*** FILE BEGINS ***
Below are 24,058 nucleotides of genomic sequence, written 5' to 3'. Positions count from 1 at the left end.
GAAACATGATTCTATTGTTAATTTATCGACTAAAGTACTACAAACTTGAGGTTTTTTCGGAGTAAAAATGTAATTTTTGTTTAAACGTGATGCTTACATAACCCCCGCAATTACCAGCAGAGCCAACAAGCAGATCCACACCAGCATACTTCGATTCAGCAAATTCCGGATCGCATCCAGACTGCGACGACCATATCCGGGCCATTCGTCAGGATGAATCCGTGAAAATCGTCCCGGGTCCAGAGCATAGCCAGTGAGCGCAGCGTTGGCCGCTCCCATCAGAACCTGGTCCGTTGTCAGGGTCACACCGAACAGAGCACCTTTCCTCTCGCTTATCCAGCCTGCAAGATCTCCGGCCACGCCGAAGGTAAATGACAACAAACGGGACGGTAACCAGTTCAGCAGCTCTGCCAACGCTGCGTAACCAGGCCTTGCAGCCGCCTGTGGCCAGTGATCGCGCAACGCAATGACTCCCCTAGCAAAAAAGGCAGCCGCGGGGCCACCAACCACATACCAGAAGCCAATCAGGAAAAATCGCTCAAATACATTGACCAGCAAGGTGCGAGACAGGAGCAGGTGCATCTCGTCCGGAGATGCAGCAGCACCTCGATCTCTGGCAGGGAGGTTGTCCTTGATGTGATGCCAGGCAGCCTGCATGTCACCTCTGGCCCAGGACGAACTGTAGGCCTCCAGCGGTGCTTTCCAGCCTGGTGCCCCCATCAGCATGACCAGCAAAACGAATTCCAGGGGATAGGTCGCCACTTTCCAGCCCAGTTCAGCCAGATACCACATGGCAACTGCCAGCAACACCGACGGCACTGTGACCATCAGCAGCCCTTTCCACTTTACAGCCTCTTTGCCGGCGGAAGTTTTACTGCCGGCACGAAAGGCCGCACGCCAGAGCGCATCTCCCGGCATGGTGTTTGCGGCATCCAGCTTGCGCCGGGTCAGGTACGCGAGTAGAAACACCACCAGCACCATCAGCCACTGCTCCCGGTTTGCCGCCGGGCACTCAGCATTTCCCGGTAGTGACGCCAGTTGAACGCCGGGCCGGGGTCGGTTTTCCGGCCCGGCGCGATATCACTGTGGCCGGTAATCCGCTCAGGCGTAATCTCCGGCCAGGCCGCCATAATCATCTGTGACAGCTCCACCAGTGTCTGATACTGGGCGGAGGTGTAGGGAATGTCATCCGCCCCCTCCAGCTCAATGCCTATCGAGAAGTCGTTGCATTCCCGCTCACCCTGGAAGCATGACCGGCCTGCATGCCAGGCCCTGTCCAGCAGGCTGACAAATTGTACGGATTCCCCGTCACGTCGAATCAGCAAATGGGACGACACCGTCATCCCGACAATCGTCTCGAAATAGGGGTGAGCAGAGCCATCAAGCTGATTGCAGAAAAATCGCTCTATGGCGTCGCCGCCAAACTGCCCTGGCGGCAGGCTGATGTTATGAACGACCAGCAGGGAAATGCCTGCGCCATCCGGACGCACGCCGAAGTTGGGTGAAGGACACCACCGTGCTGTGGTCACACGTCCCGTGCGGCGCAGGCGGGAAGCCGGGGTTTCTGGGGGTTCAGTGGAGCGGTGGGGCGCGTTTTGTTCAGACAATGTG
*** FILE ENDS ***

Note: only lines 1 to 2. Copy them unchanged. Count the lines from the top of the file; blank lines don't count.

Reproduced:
Below are 24,058 nucleotides of genomic sequence, written 5' to 3'. Positions count from 1 at the left end.
GAAACATGATTCTATTGTTAATTTATCGACTAAAGTACTACAAACTTGAGGTTTTTTCGGAGTAAAAATGTAATTTTTGTTTAAACGTGATGCTTACATAACCCCCGCAATTACCAGCAGAGCCAACAAGCAGATCCACACCAGCATACTTCGATTCAGCAAATTCCGGATCGCATCCAGACTGCGACGACCATATCCGGGCCATTCGTCAGGATGAATCCGTGAAAATCGTCCCGGGTCCAGAGCATAGCCAGTGAGCGCAGCGTTGGCCGCTCCCATCAGAACCTGGTCCGTTGTCAGGGTCACACCGAACAGAGCACCTTTCCTCTCGCTTATCCAGCCTGCAAGATCTCCGGCCACGCCGAAGGTAAATGACAACAAACGGGACGGTAACCAGTTCAGCAGCTCTGCCAACGCTGCGTAACCAGGCCTTGCAGCCGCCTGTGGCCAGTGATCGCGCAACGCAATGACTCCCCTAGCAAAAAAGGCAGCCGCGGGGCCACCAACCACATACCAGAAGCCAATCAGGAAAAATCGCTCAAATACATTGACCAGCAAGGTGCGAGACAGGAGCAGGTGCATCTCGTCCGGAGATGCAGCAGCACCTCGATCTCTGGCAGGGAGGTTGTCCTTGATGTGATGCCAGGCAGCCTGCATGTCACCTCTGGCCCAGGACGAACTGTAGGCCTCCAGCGGTGCTTTCCAGCCTGGTGCCCCCATCAGCATGACCAGCAAAACGAATTCCAGGGGATAGGTCGCCACTTTCCAGCCCAGTTCAGCCAGATACCACATGGCAACTGCCAGCAACACCGACGGCACTGTGACCATCAGCAGCCCTTTCCACTTTACAGCCTCTTTGCCGGCGGAAGTTTTACTGCCGGCACGAAAGGCCGCACGCCAGAGCGCATCTCCCGGCATGGTGTTTGCGGCATCCAGCTTGCGCCGGGTCAGGTACGCGAGTAGAAACACCACCAGCACCATCAGCCACTGCTCCCGGTTTGCCGCCGGGCACTCAGCATTTCCCGGTAGTGACGCCAGTTGAACGCCGGGCCGGGGTCGGTTTTCCGGCCCGGCGCGATATCACTGTGGCCGGTAATCCGCTCAGGCGTAATCTCCGGCCAGGCCGCCATAATCATCTGTGACAGCTCCACCAGTGTCTGATACTGGGCGGAGGTGTAGGGAATGTCATCCGCCCCCTCCAGCTCAATGCCTATCGAGAAGTCGTTGCATTCCCGCTCACCCTGGAAGCATGACCGGCCTGCATGCCAGGCCCTGTCCAGCAGGCTGACAAATTGTACGGATTCCCCGTCACGTCGAATCAGCAAATGGGACGACACCGTCATCCCGACAATCGTCTCGAAATAGGGGTGAGCAGAGCCATCAAGCTGATTGCAGAAAAATCGCTCTATGGCGTCGCCGCCAAACTGCCCTGGCGGCAGGCTGATGTTATGAACGACCAGCAGGGAAATGCCTGCGCCATCCGGACGCACGCCGAAGTTGGGTGAAGGACACCACCGTGCTGTGGTCACACGTCCCGTGCGGCGCAGGCGGGAAGCCGGGGTTTCTGGGGGTTCAGTGGAGCGGTGGGGCGCGTTTTGTTCAGACAATGTG